- Chronic Conditions and Self-Reported Health in a Medicare Advantage Plan Population. [JOURNAL ARTICLE]
- Popul Health Manag 2016 Jul 15.
Self-reported changes in physical and mental health by members are an important dimension by which the quality of a Medicare Advantage (MA) plan is rated by the Centers for Medicare & Medicaid Services. To better target their interventions, MA plans need a better understanding of what observed characteristics-including clinical health conditions-predict self-reported changes in physical and mental health. This study explored how one MA plan's survey of participants' responses regarding changes in physical and mental health is associated with a set of chronic conditions as well as sociodemographic characteristics. Multinomial logistic regressions were used to examine the influence of 9 chronic conditions and age, sex, race, education, dual eligibility status (Medicare/Medicaid eligible), marital and living status, and assistance with survey completion on changes in patient-reported physical and mental health. Six conditions-dementia (P < 0.001), diabetes (P = 0.003), congestive heart failure (P = 0.002), cerebrovascular disease (P = 0.001), coronary artery disease (CAD) (P < 0.001), and rheumatoid arthritis (P < 0.001)-were associated with self-reported worsening of overall physical health. Four conditions-dementia (P < 0.002), diabetes (P = 0.047), CAD (P = 0.001), and decubitus ulcers (P = 0.033)-were associated with self-reported worsening of overall mental health. Females, married respondents, and those needing assistance with survey completion were more likely to report worsening of their mental health. Enrollees older than age 65 actually were less likely to report worsening of overall mental health. Findings provide insight into which members may be more susceptible to reporting that their physical or mental health is worsening. (Population Health Management 2016;XX:XXX-XXX).
- The Use of Best Practice in the Treatment of a Complex Diabetic Foot Ulcer: A Case Report. [Case Reports]
- Healthcare (Basel) 2016; 4(1)
Published guidelines for effective management of diabetic foot ulcers (DFU) include total contact casting (TCC). The purpose of this case study is to describe the application of best practice guidelines for the treatment of a diabetic foot ulcer (DFU) in a complex patient where TCC offloading could not be utilized.The patient was a 47 year-old female with a five-plus year history of a full-thickness DFU on the left plantar mid-foot. Treatment included sharp and ultrasound debridement, the use of a silver hydrofiber dressing, edema management via compression therapy, negative pressure wound therapy, offloading via customized 1/4 inch adhesive-backed felt applied to the plantar foot in addition to an offloading boot and use of a wheelchair, patient education regarding diabetes management, and the application of a bilayered living skin-equivalent biologic dressing.At 15 weeks the wound was closed and the patient was transitioned into diabetic footwear.The felt offloading was a beneficial alternative to TCC. The patient's longer than average healing rate may have been complicated by the duration of her wound, her 41 year history of diabetes, and the fact that gold standard offloading (TCC) was not able to be used. Further research is needed regarding the use of felt for offloading, such as application technique for wounds on different areas of the foot, comparison of different types of felt, and the use of felt in conjunction with various offloading devices.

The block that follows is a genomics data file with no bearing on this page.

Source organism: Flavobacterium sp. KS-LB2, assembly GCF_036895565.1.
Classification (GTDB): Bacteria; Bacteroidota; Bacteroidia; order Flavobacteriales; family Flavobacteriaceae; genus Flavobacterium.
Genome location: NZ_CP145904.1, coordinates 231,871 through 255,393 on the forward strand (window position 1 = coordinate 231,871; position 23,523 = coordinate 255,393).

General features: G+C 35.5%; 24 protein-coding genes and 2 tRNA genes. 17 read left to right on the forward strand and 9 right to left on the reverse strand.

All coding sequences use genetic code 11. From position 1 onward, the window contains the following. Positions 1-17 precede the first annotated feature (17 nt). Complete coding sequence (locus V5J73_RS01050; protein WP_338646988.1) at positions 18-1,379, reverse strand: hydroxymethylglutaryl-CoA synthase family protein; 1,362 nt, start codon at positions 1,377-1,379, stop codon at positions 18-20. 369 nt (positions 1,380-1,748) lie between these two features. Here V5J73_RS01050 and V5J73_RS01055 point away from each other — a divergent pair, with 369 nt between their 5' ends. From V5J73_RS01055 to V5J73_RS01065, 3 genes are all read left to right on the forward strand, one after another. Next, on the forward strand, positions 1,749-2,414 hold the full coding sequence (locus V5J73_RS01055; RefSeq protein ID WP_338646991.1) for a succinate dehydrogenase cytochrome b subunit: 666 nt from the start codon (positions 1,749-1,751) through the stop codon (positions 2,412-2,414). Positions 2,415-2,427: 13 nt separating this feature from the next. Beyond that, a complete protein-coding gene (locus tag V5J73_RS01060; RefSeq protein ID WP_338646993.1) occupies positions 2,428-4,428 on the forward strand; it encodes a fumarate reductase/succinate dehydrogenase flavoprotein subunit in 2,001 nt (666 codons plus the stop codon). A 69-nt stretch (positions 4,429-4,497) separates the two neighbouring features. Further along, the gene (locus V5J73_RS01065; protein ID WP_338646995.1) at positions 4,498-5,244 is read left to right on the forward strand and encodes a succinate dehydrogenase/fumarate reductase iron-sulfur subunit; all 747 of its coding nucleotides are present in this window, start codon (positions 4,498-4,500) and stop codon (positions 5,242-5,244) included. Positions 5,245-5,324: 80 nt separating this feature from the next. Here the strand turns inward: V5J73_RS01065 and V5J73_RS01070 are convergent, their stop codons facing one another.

- Building a Biopsychosocial Conceptual Framework to Explore Pressure Ulcer Pain for Hospitalized Patients. [Journal Article]
- Healthcare (Basel) 2016; 4(1)
Although pressure ulcers are a prevalent condition, pain associated with pressure ulcers is not fully understood. Indeed, previous studies do not shed light on the association between pressure ulcer stages and the experience of pain. Especially, pain characteristics of suspected deep tissue injury, which is a new category that was recently added by the National Pressure Ulcer Advisory Panel, are yet unknown. This is concerning because the incidence of pressure ulcers in hospitalized patients has increased exponentially over the last two decades, and health care providers are struggling to ensure providing adequate care. Thus, in order to facilitate the development of effective interventions, this paper presents a conceptual framework to explore pressure ulcer pain in hospitalized patients. The concepts were derived from a biopsychosocial model of pain, and the relationships among each concept were identified through a literature review. Major propositions are presented based on the proposed conceptual framework, which integrates previous research on pressure ulcer pain, to ultimately improve understanding of pain in hospitalized patients with pressure ulcers.
- The revised pressure ulcer staging criteria: where are we going and why? [Journal Article]
- J Wound Care 2016 Jul.:S3.